It is not a secret that total available market of hard drives significantly shrank in the recent years due to the slowing sales of PCs and popularization of SSDs for most low-end capacity devices. In a bid to stay profitable, leading hard drive makers attempt to lower their costs by optimizing product roadmaps, reducing production capacities and reducing overhead. In the recent weeks. Seagate has announced plans to cut its headcount by over 8,000 people within the next 12 months.

Seagate announced its first restructuring plan in late June, under which it plans to lay off 1,600 people worldwide, or about 3% of the company’s workforce. The decision will affect all geographies and organizations equally for the most part, Seagate indicated. The company said that the implementation of this plan would cause pretax charges of $62 million (recorded in the fiscal fourth quarter of 2016), but will help the company to save approximately $100 million on an annual run rate basis in the fiscal year 2017.

The second restructuring plan announced this week seems to be considerably more drastic than the first one. Seagate intends to reduce its workforce in Americas, Asia and EMEA by approximately 6,500 people, or 14% of its global headcount by the end of its fiscal year 2017. As a result, Seagate will lay off about 8,100 of its employees within the next 12 months in total. The move will cost the company $164 million, but is expected to significantly lower the manufacturer’s expenditures going forward.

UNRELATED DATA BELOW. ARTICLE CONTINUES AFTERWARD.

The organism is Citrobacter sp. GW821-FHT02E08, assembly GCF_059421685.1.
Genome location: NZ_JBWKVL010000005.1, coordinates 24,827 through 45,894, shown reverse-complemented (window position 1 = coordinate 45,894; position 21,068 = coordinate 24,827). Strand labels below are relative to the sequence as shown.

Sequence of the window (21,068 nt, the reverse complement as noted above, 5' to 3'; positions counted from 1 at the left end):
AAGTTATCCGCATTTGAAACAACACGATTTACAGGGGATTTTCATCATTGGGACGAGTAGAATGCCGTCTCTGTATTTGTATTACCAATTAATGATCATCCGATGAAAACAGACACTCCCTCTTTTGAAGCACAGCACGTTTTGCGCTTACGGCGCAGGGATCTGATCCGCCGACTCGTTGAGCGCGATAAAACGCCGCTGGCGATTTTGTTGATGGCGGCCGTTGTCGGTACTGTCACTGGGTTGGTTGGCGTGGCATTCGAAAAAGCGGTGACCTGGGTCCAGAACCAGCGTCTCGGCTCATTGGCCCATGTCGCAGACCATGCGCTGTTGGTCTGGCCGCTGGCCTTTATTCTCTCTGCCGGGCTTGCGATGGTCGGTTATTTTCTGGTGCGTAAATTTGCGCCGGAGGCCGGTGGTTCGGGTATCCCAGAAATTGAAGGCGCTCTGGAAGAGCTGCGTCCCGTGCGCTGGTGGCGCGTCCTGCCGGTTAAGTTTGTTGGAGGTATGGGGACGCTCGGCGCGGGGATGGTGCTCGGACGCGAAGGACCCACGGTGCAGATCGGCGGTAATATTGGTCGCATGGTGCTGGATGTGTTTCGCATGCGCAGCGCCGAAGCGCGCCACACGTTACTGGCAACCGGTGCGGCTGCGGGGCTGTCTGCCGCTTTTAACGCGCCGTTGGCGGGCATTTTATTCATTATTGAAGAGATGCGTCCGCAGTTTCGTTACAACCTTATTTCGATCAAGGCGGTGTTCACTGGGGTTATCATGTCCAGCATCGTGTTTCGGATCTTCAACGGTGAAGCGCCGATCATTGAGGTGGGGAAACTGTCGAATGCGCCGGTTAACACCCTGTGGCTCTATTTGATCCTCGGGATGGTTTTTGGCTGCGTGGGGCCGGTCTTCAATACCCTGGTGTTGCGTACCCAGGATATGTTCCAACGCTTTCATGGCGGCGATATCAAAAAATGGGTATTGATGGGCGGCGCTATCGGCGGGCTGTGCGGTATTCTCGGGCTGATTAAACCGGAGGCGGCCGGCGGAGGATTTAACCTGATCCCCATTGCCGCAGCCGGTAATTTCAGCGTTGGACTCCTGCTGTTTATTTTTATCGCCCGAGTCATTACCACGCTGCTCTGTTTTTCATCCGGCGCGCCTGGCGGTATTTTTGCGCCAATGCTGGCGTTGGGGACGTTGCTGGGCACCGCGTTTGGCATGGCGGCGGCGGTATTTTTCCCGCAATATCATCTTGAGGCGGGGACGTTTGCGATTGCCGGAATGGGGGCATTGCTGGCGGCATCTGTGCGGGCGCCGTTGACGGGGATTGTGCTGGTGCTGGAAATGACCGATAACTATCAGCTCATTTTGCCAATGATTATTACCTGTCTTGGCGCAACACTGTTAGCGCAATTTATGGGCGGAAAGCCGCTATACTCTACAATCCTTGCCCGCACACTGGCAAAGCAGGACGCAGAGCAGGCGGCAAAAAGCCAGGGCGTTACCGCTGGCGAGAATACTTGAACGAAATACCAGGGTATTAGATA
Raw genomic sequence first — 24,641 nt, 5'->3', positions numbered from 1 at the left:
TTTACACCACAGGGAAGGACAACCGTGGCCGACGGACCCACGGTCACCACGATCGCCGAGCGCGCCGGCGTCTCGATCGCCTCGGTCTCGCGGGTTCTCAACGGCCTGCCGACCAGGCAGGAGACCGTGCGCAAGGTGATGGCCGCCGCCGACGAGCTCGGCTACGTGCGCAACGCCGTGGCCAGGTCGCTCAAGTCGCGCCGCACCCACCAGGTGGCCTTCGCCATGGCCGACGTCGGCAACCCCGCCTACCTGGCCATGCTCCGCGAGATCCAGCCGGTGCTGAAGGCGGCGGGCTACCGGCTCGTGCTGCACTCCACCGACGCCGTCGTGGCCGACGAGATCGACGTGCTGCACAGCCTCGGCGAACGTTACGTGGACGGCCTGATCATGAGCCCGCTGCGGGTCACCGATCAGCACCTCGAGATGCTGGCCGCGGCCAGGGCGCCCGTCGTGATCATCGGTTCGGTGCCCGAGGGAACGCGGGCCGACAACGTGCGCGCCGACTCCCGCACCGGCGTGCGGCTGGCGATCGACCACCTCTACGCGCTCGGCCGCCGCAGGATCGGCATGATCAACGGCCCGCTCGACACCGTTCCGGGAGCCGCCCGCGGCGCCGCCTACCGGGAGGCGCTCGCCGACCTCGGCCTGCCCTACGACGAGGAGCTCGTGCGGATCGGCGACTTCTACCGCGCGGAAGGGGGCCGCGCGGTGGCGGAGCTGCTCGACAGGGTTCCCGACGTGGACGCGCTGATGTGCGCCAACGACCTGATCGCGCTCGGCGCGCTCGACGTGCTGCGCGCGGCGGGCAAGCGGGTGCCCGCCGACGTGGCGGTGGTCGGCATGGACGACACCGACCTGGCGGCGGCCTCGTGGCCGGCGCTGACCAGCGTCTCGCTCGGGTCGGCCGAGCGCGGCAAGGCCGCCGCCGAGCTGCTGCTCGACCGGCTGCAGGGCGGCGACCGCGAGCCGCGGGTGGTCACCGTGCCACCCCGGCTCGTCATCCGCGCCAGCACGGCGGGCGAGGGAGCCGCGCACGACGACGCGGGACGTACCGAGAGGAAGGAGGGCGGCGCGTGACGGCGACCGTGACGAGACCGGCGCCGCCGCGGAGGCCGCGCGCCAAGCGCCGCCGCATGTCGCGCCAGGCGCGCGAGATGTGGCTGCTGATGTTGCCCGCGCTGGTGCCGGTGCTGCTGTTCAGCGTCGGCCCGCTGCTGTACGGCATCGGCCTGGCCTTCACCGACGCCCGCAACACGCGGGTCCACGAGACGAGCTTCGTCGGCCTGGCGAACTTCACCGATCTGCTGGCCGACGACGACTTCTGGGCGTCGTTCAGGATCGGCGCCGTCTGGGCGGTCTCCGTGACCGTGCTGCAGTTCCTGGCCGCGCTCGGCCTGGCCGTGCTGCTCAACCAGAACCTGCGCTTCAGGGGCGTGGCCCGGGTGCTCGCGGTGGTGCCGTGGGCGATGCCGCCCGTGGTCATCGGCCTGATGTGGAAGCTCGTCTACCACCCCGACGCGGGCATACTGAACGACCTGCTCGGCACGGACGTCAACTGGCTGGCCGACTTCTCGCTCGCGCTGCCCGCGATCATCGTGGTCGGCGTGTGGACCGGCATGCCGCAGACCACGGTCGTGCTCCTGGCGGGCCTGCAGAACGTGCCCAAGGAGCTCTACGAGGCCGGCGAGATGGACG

While the measures to cut down the headcount seem rather significant, it looks like Seagate has not revealed all of its restructuring initiatives just yet. During its latest conference call in April, Seagate announced plans to reduce its manufacturing capacities from around 55 million to 60 million drives per quarter to approximately 35 million to 40 million drives per quarter. The decline in personnel it seems is only a part of the plan to cut down expenses and manufacturing capacities.

So far the company did not elaborate on its intentions regarding the reduction of manufacturing capacities, but this will likely happen in the coming weeks as Seagate decides to proceed with the plan. At present, it is unknown whether the move might trigger additional overhead optimizations, but this is a possibility.

In the Q4 of its fiscal 2016 (which is calendar Q2 2016) Seagate sold approximately 37 million HDDs, down from around 45.2 million in the same period a year ago, and earned about $2.65 billion in revenue, the company said in its statement. Seagate’s gross margin during the quarter was 25%, but the hard drive maker expects its margins to increase to 27-32% by late December thanks to its lower costs and increased sales of enterprise-class HDDs. Given the current sales of hard drives, Seagate might indeed need to reduce its production capacities since the company could produce significantly more drives that it could sell.

Source: Seagate

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